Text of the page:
Website Design – 3 Top Tips For Effective Website Navigation

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There’s nothing more frustrating for website visitors than landing on a site and then not being able to find what they were looking for. The truth is they won’t spend time searching they will simply close out and go on to the next site. You obviously don’t want to lose traffic and potential sales because your visitor couldn’t navigate around your site.

So what to do? What’s the best practice for linking pages and improving the visitor’s experience? Well here are three tips to keep in mind when you are laying out your website design.

What’s Really Important?

The first step in designing an easy to use navigation system is to decide what the main categories are going to be. Some are obvious like home, about us, and contact us; the rest will depend on just what your objectives are. Keep in mind that you have limited space for this “menu” and in any case you shouldn’t exceed eight categories. More than eight categories tend to overwhelm the visitor with choices and odds are they will pick the wrong one.

Once you have your categories selected, draw a quick diagram showing the categories and the pages that will fall under each placing the pages in order of importance. For example under “about us” you may have the page that describes who you are followed by a page like “why use us” and finally a page of “testimonials.”

Web Navigation Placement

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Eye movement studies show that visitors will typically look to the top left when your page comes up. This isn’t really all that remarkable when you consider that’s how we have been taught to read. However it is important in the sense that the top left is a great place to put your menu. Ideally place the tabs directly under the header and run them across the page in order of importance.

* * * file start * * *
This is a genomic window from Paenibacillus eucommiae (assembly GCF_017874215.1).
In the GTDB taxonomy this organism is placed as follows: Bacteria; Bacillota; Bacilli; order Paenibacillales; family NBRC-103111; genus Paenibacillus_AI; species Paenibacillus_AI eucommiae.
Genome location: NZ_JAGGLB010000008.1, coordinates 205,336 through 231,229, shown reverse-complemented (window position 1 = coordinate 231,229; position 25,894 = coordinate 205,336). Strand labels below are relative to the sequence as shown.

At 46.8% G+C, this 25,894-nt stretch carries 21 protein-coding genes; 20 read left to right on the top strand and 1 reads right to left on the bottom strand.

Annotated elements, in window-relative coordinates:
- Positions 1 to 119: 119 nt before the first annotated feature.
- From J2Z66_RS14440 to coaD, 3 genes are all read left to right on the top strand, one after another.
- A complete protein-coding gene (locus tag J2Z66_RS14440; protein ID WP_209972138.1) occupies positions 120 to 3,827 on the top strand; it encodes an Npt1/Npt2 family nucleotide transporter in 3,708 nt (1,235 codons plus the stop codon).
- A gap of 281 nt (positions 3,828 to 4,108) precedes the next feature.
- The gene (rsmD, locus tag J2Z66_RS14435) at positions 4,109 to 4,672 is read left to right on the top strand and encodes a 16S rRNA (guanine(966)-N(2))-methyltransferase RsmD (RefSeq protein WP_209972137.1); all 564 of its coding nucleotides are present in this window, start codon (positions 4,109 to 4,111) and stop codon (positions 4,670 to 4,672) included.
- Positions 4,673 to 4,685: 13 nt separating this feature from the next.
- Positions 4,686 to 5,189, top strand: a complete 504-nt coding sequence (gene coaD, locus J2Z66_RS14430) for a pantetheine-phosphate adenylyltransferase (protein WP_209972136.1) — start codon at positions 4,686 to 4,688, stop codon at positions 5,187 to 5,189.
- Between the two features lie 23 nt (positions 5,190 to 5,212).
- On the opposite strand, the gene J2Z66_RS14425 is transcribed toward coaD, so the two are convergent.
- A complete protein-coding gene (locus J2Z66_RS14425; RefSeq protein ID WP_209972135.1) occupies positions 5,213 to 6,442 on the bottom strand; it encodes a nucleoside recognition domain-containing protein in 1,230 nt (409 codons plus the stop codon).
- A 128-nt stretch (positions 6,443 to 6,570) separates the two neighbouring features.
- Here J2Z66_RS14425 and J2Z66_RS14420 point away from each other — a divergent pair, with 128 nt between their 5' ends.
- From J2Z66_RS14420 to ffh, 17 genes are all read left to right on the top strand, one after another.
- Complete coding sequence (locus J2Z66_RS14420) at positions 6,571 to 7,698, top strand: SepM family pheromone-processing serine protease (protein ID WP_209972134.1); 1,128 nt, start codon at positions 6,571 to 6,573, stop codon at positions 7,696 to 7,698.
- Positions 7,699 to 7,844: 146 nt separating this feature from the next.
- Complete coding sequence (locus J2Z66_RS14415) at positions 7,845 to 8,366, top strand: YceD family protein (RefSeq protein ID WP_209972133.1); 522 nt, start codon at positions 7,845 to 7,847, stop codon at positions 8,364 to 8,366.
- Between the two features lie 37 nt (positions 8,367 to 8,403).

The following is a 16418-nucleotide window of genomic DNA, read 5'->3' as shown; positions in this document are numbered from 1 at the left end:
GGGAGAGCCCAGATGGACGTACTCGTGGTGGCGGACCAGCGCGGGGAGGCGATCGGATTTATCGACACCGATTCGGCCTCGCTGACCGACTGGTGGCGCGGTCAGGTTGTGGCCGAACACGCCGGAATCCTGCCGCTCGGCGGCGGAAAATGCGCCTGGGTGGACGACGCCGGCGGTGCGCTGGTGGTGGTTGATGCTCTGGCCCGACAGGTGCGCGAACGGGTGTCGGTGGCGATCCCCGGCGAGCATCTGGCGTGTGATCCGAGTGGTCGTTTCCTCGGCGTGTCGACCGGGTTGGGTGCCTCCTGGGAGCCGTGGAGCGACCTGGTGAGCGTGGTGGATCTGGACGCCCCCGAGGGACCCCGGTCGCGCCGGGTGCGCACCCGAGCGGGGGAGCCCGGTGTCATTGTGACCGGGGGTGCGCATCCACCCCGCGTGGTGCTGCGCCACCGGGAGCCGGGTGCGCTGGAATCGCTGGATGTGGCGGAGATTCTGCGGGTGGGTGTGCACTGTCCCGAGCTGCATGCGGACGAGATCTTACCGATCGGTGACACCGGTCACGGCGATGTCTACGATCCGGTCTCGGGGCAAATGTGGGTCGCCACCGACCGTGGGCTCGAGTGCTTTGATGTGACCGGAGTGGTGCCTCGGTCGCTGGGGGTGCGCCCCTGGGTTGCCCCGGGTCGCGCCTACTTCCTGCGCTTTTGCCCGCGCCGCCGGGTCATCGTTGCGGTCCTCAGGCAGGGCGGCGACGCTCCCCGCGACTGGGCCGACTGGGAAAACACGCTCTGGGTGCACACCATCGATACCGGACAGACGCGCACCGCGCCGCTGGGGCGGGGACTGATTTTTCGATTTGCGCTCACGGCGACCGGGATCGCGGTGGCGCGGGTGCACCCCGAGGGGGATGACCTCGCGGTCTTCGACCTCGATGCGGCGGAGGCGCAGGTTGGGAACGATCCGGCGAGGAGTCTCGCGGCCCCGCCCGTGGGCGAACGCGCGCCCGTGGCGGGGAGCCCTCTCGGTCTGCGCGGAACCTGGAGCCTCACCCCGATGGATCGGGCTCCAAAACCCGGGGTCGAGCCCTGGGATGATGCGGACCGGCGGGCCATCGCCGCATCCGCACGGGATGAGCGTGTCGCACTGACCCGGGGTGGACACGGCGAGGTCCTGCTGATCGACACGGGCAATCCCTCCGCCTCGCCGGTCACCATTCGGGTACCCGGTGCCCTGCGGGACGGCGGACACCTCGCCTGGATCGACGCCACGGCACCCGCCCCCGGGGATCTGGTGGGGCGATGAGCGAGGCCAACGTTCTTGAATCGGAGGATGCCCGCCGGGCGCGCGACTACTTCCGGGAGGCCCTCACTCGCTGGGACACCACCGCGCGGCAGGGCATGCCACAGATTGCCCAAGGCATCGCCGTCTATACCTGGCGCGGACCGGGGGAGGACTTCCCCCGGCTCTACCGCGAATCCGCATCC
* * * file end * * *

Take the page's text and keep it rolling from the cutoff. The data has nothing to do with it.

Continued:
If you are using a left panel, run a vertical menu above the fold as a “secondary” navigation tool.

Consider using the footer as a home for a left to right menu particularly if you are heavy in text. This eliminates the need for the visitor to scroll back to the top when they have finished reading your article. The footer is also a good place to put links to important pages that will rarely be viewed like privacy policy and the new FTC affiliate statement.

Help Your Visitors Out

Consider using links to related pages at the bottom of each article. For example if you have a page on “How to Get Rid of Fleas on a Dog” you may want to show a link at the end of the article to your page on “How to Get Fleas out Of Carpets.” Adding related links will increase page views and give the visitor a better experience. Don’t believe it? Just look at any product page on Amazon.com and see how many “related links” there are.

When you add these related links, use clear and concise language as anchor text and avoid using non-descriptive terms like click here. Adding internal links to relevant pages also gives you a bit of a boost in your SEO.

Just remember to keep your navigation simple, consistent and relevant. The ultimate goal is let the visitor find what they are looking for with a minimum number of clicks and without having to scroll all over the site looking for links.

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